A demonstration of the powerful synergies between Canada and ASEAN is Singapore’s Agrocorp, which owns a brand called HerbyVore. HerbyVore produces vegan-friendly cheese, such as the world’s first ‘pea paneer’, using pea protein sourced from Agrocorp’s facilities in Canada, where it has invested over CAD 50M. HerbyVore is just one of many plant-based companies making waves in the Singapore market, which is emblematic of the country’s increased emphasis on diversifying the protein supply to ensure food security.
Singapore has demonstrated its aim to become a ‘FoodTech hub’ by its launch of the region’s first Protein Innovation Centre, and the Singapore Government’s “30 by 30” goal (as in 30% self-reliant by 2030 for food self-sufficiency). Given these developments, it is high time for Canada to assert its competitive advantage in the alternative protein industry.
Leveraging AgTech for More Sustainable and Diversified Farming
Canada is also a global AgTech hub with leading R&D that is making agri-food production more efficient, cost-effective, and sustainable.
As governments may respond to the increasing food demand by ramping up domestic production, the expertise from Canada can help agri-food producers in ASEAN grow and process the food more efficiently and sustainably.
The nature of food demand in Asia is also changing. There will be less pressure on basic staples, and more production of resource-intensive animal-based products, which puts an even bigger strain on resources and poses more of a threat to the environment. For example, the growth of livestock production in Vietnam has proliferated an agricultural waste problem. Improved technologies and practices to help farmers increase productivity, reduce water usage and chemical inputs, are more necessary than ever.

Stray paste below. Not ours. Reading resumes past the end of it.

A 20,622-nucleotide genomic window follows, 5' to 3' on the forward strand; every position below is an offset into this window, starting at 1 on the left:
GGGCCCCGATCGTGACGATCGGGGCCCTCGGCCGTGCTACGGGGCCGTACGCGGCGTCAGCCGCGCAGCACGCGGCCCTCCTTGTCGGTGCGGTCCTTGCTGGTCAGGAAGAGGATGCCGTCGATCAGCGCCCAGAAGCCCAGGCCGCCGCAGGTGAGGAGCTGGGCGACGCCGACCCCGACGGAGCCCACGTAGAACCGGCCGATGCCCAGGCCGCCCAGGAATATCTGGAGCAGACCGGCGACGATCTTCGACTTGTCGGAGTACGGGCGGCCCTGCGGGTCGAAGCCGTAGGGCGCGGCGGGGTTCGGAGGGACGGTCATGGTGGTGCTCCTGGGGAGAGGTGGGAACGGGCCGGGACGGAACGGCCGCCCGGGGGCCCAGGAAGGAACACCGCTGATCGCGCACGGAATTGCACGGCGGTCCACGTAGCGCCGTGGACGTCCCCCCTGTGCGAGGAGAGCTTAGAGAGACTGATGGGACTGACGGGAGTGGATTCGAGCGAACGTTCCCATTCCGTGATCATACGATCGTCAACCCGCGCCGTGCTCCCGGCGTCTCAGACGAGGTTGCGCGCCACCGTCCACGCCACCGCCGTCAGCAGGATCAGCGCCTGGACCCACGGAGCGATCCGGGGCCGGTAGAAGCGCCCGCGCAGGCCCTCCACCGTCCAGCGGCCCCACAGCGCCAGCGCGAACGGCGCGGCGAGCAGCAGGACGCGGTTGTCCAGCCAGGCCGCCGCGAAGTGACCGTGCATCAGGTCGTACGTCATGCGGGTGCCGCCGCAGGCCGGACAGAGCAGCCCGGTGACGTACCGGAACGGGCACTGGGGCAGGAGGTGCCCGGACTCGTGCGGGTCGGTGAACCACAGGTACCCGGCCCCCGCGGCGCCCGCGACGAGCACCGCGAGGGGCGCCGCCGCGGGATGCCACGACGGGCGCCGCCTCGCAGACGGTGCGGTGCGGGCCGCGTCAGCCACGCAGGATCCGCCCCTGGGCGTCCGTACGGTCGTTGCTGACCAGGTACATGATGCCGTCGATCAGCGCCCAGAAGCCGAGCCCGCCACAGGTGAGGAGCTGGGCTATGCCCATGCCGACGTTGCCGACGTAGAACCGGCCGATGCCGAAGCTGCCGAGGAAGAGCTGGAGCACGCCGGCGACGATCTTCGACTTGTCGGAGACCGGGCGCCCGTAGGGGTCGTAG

Canada’s Agricultural Clean Technology (ACT) Program is driving the development of clean technology that will help the country transition towards a low-carbon economy and promote sustainability in the sector. Recently, 60 projects valued at CAD$17.9 million have been approved under the program for projects across Canada, allowing farmers to remain competitive by leveraging the latest technologies.
The Way Forward: Increasing Canada’s Agricultural Footprint in ASEAN
While Canada has long taken the backseat to other agricultural and agri-food competitors in the region, such as Australian and European countries, now is the time for ‘Brand Canada’ to make its name known widely throughout Southeast Asia.
According to a report by the C.D. Howe Institute, agricultural exports could have been $482 million higher from actual levels from 2017 to 2019 with the existence of a Canada-ASEAN free trade agreement (FTA). The implementation of a FTA, which will dramatically increase the ease of cross-border trade, will provide even more opportunities in ASEAN countries as a crucial destination for Canadian agricultural products and technology.
In order to maximize the potential for Canada-ASEAN collaboration and economic integration in this sector, a multi-faceted approach is needed. This includes a collective and cohesive effort, with a clear roadmap and targets, from the Canadian government, private sector, academia, and business councils in forging stronger partnerships with ASEAN and the Member States. The CABC’s new Agriculture & Agri-food Committee will drive this effort, by fostering a platform to bring together Canadian and ASEAN stakeholders in the agriculture, agri-food, and agri-tech space for deeper dialogues and exchange.
To hear more about the CABC’s Agriculture & Agri-food Committee or to get involved, please contact the CABC team.